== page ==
NP: How did it feel after you wrapped the first day?

Randy: Can I tell the story?

Lucas: You wanna tell the story?

Randy: It was so exhausting, physically and mentally exhausting that first day. More than an indie film this film is really an experimental film in the truest sense. It was an experiment. We didn’t know if we could do it or not. If we would be able to get through the first day, let alone the whole shoot. That first day was so mentally and physically trying that after we were done shooting, and we had long days in Orlando because we didn’t have much time to be there. I went to Lucas’s hotel room and knocked on the door and went inside and Lucas was curled up in the fetal position watching Pirates of the Caribbean 2!

*All three burst into laughter*

Lucas: Couldn’t you just say Pirates of the Caribbean 1? You always make it the second one! How shitty is that, man?!

Randy: Before we started shooting he made fun of Bruckheimer. I knew he must’ve been just searching for some sort of comfort, a comfort food at some point.

Lucas: I’m not sure that was the first day but it was within the first two or three.

Randy: It was maybe the second day. The stress was just getting to us all. I was like, “What are you watching?”

Lucas: I was like, hugging myself!

Randy: Of all places to be watching that movie! We all were just looking for solace at that point. What’s ahead of us?

Lucas: It was extremely hard to make. We planned and planned and planned. We knew every shot, we knew how the lighting was going to fall but the one thing we didn’t plan for was how hard it was going to be to move through the park with the cast and with kids. We would only have 15 minutes to get across and Randy’s got the longest legs in the world. I used to have to jog to keep up with him.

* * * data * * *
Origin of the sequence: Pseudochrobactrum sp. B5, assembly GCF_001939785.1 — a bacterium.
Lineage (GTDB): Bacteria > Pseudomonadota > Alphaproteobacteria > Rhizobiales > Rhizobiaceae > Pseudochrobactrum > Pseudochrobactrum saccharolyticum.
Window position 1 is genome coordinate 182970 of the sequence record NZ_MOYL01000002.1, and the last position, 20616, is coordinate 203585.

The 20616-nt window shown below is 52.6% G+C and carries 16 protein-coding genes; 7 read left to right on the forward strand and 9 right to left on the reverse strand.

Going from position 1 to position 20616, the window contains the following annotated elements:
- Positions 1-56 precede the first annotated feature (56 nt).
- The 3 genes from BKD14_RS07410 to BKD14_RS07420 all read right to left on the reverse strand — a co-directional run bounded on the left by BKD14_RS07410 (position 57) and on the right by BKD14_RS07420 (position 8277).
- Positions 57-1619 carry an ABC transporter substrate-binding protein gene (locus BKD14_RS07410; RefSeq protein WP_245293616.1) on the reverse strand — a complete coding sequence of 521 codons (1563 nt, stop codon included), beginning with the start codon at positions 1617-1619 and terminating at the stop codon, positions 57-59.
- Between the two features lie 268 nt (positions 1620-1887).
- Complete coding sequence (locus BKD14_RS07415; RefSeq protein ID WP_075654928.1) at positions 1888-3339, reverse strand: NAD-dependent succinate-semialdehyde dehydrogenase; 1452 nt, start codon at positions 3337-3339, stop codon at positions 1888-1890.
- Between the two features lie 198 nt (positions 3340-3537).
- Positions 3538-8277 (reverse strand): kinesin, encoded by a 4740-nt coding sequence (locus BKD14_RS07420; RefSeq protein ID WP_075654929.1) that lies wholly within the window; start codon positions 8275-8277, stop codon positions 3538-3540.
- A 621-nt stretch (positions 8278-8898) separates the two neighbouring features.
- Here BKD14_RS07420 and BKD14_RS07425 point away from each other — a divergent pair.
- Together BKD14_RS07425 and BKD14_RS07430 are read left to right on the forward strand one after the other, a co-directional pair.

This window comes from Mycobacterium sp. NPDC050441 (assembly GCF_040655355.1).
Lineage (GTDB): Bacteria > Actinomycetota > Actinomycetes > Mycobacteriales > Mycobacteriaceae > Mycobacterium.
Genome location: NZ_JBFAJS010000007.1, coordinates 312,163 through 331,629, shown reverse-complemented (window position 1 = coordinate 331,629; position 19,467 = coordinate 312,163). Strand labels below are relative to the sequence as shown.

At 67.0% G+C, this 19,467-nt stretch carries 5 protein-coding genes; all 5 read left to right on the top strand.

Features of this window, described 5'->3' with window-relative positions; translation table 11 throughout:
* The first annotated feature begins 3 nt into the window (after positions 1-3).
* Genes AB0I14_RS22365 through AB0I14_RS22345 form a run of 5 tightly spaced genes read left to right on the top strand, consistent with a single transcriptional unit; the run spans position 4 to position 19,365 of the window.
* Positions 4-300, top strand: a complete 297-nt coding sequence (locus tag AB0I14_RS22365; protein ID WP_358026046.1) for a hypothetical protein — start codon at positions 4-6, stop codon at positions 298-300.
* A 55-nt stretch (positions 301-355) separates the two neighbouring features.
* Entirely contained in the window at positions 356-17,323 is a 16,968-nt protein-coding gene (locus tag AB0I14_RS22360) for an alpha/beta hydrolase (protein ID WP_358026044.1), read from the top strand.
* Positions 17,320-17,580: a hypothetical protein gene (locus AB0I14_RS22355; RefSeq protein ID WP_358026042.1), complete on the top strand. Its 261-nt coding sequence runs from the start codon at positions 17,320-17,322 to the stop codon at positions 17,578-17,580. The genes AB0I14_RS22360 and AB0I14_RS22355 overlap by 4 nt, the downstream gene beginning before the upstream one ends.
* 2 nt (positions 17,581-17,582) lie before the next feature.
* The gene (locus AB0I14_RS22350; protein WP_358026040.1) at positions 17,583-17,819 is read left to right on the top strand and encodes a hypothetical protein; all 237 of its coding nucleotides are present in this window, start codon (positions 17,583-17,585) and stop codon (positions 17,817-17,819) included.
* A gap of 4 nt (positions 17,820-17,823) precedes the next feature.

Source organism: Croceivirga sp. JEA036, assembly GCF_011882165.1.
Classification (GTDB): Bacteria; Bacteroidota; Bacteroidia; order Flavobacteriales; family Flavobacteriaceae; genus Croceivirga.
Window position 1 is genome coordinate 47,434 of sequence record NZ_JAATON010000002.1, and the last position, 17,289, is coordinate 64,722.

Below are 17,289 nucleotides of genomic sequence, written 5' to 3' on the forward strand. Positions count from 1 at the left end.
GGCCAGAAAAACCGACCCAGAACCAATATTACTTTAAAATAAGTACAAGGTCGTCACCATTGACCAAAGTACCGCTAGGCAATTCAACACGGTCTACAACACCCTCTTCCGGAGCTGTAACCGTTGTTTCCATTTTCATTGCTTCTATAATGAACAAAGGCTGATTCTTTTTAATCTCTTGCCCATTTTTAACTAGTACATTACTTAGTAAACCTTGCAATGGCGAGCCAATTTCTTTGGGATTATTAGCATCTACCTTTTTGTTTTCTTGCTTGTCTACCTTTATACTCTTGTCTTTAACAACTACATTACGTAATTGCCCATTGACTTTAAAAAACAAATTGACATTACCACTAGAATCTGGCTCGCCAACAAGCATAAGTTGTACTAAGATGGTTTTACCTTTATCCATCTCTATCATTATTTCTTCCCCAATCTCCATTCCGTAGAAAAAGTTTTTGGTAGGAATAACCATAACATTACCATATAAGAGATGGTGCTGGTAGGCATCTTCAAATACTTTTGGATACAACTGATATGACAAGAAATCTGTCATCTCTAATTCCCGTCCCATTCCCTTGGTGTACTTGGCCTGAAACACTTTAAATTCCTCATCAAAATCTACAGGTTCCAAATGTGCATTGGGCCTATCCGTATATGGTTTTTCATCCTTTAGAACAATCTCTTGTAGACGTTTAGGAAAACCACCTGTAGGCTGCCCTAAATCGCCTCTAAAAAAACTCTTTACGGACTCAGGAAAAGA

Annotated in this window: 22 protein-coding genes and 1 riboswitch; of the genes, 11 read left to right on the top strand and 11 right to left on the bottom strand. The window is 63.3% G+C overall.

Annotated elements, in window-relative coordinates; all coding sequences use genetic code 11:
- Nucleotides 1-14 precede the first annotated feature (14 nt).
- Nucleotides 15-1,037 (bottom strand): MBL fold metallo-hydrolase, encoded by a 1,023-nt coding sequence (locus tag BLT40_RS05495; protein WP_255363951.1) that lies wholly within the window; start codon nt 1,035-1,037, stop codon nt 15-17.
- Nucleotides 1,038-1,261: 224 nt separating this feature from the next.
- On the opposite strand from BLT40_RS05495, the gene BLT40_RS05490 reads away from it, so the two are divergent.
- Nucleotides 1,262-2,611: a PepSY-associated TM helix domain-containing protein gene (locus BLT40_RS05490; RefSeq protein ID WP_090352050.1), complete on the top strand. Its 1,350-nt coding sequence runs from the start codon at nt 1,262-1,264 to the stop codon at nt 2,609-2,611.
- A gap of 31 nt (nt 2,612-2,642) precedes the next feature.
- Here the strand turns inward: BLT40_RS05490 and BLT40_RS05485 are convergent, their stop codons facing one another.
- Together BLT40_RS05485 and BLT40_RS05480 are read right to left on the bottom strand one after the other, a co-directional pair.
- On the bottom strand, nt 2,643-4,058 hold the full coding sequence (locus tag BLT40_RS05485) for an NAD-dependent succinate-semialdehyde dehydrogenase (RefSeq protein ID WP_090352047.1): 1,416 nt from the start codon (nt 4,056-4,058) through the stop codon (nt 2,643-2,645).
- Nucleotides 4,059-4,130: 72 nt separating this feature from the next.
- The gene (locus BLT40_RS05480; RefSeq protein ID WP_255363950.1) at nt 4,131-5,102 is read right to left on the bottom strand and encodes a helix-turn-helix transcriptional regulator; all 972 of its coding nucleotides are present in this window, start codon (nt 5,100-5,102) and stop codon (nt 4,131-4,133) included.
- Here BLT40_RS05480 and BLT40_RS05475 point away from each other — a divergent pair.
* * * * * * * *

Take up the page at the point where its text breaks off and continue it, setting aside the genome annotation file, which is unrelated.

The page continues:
Randy: We had to get wheelchairs for the kids because we were running around from one side to the other and back chasing the sun the whole time.

Lucas: It’s hot and humid in Orlando! And you have to be there in 15 minutes or you lose the light. And so you spin around the park all day long and try to get scenes with these kids. It’s mentally and physically the most exhausting project I’ve worked on.

Randy: I lost a lot of weight. I was 215 when I started and by the end I was 168.

NP: I think I need to do that!

Randy: The Escape from Tomorrow diet!

Lucas: I was skinny when we were making the movie!


It was extremely hard to make. We planned and planned and planned. We knew every shot, we knew how the lighting was going to fall but the one thing we didn’t plan for was how hard it was going to be to move through the park with the cast and with kids. We would only have 15 minutes to get across and Randy’s got the longest legs in the world. I used to have to jog to keep up with him.


NP: Can you comment on the trust and working relationship between you two in the production of the film?

Randy: I don’t think there was that much trust in the beginning.

Lucas: There was a certain amount of trust because I met this guy at a coffee shop! And then had to stay in a hotel with room with him like, 48 hours later in Orlando.

Randy: We did not know each other very well at all when we started making this movie. It was so hard in the beginning. It wasn’t until I think two or three days into shooting; we were walking back to our hotel room we were walking along this beautiful lake on the boardwalk of downtown Disney in Orlando and I said to Lucas, “I need to know that you believe in this project in order to continue.” Because we were all just… Our minds were all over the place. We talked about it and by the end of that night I was like, okay he’s on board. But until then it was a strange getting to know each other process.

Lucas: It was one of those horrible days and every movie has ‘em. I think Sean Connery said, “Sometimes making a movie is a great pleasure but most of the time it’s like shoveling shit uphill.” This was like, times ten!

Randy: You can’t say that without doing a Sean Connery accent!